Validating P-Card Best Practices

A purchasing card veteran points to survey results showing more extensive use of controls yields higher savings

Mesa, AZ — May 23, 2003 — Making more extensive use of the administrative controls available with purchasing card programs can yield higher savings, said a purchasing card veteran, pointing to the results of a recent survey on p-card use and benefits.

Mac Schuessler, vice president of global corporate purchasing solutions at card issuer American Express, noted in an interview that the survey of 54 large companies, conducted by consultancy Accenture in conjunction with the card company (see related story), showed that companies using a purchasing card experienced an average 12 percent improvement in compliance.

But the survey results indicated that those organizations using the front-end controls of a purchasing card to set preferred supplier restrictions on their cards were able to drive an additional 9 percent improvement in compliance, for a total average compliance rate of almost 90 percent (versus the average compliance level of 68 percent for indirect materials). "It's definitely a best practice to use the front end on these cards drive compliance on your contracts," Schuessler said.

Compliance can be critical in achieving sourcing savings, the study showed. Among the 54 companies surveyed, the average procurement benefits achieved through contract or supplier compliance, as a percentage of total expenditures, was 5.4 percent, higher than cost avoidance/budget compliance and spend consolidation, at 4.9 percent each.

Overall, the survey respondents reported, on average, that 23 percent of the savings achieved through higher compliance could be attributed to the use of a purchasing card. In this regard, Schuessler, who has been working on p-cards programs for almost seven years, said that it is a best practice for companies to use the reporting features of a purchasing card to better understand their spend. Enterprises also should use the exception reporting features of a purchasing card to alert program managers to users buying off-contract so that corrective measures can be taken.

Schuessler believes the study's findings are an important validation of the benefits of using a p-card. "Everyone had talked about how purchasing cards can help you increase compliance and sourcing effectiveness," he said, "but there were no true analytical client data to validate that hypothesis."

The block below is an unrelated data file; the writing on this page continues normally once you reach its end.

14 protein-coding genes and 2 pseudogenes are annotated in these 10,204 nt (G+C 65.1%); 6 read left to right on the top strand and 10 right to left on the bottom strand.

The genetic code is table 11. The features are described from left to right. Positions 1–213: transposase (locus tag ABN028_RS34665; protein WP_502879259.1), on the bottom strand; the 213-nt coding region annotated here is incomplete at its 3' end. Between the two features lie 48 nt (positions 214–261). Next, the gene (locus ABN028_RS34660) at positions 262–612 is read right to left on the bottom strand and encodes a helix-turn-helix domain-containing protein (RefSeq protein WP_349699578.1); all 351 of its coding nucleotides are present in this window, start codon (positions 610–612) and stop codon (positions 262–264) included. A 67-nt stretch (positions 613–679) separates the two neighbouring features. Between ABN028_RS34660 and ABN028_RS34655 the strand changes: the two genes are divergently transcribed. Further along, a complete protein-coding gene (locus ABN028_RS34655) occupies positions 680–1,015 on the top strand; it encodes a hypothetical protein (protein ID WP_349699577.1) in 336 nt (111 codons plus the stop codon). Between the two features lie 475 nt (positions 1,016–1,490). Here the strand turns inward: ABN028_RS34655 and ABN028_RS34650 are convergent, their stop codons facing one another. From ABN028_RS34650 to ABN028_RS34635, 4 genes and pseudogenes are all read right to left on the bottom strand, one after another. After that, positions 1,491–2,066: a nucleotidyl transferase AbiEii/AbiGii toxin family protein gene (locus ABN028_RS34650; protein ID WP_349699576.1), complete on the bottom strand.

The study also appeared to dispel some misconceptions about purchasing cards, including the notion that implementing a p-card program would inevitably result in driving up unit costs as suppliers passed along their card-related costs. In fact, the study found adoption of a purchasing card resulting in a slight — 0.3 percent — drop in prices.

"Many suppliers," asserted Schuessler, "are pleased with the procurement card program because (a) they're paid faster and (b) they see higher compliance levels from the buyers, because the buyers now have controls in place with their requisitioners that really drive the spend back to those suppliers. There may be individual circumstances where you do see price-creep, but when you average it out that's not the case."

Another misconception that Schuessler said he encounters among some companies lacking a p-card program is that the purchasing card will not come with sufficient controls to let them achieve the kinds of savings documented in the study. The Accenture study revealed that 90 percent of the companies using a p-card are applying transaction spend limits, and 88 percent are using monthly spend limits, although just 36 percent are using a preferred supplier list and only 17 percent are limiting the number of transactions that a card holder can make per period. Nevertheless, close to 90 percent of the respondents to the survey said that they were not requiring a purchase order to be issued when the p-card is used to make a purchase.

What are the secrets to getting the greatest savings and efficiencies out of a p-card program? Schuessler said that the most successful companies are doing the front-end analysis to understand what a purchasing card can do for their organizations. On a tactical level, that means understanding such details as which areas of spend should be moved to a p-card and which users should be involved in the program, and on a strategic level, how the benefits that a p-card program offers can help the organization meets its overall business goals.

With that information in hand, the next steps include lining up strong executive support for a p-card program as an important part of the company's procure-to-pay initiatives, and then implementing a consistent change management effort to ensure adoption among the end user community. The Accenture study found that companies typically are ramping up their p-card spend over time, reach about 50 percent of the target spend level in 14 months and 100 percent in 22 months.

Once a program is underway, Schuessler suggested that the companies that seem to achieve the best results are those that consistently apply the administrative controls available with the card, that use the data generated by card usage to analyze their spend and track compliance, and that work to expand the types of categories covered by the p-card.

"The companies that are successful with the p-card are those that are constantly committed to that initiative, constantly analyzing how they are doing and how they can continue to leverage this tool," Schuessler said. "Then the key is to continually challenge yourself to identify more transactions that you can put through the system."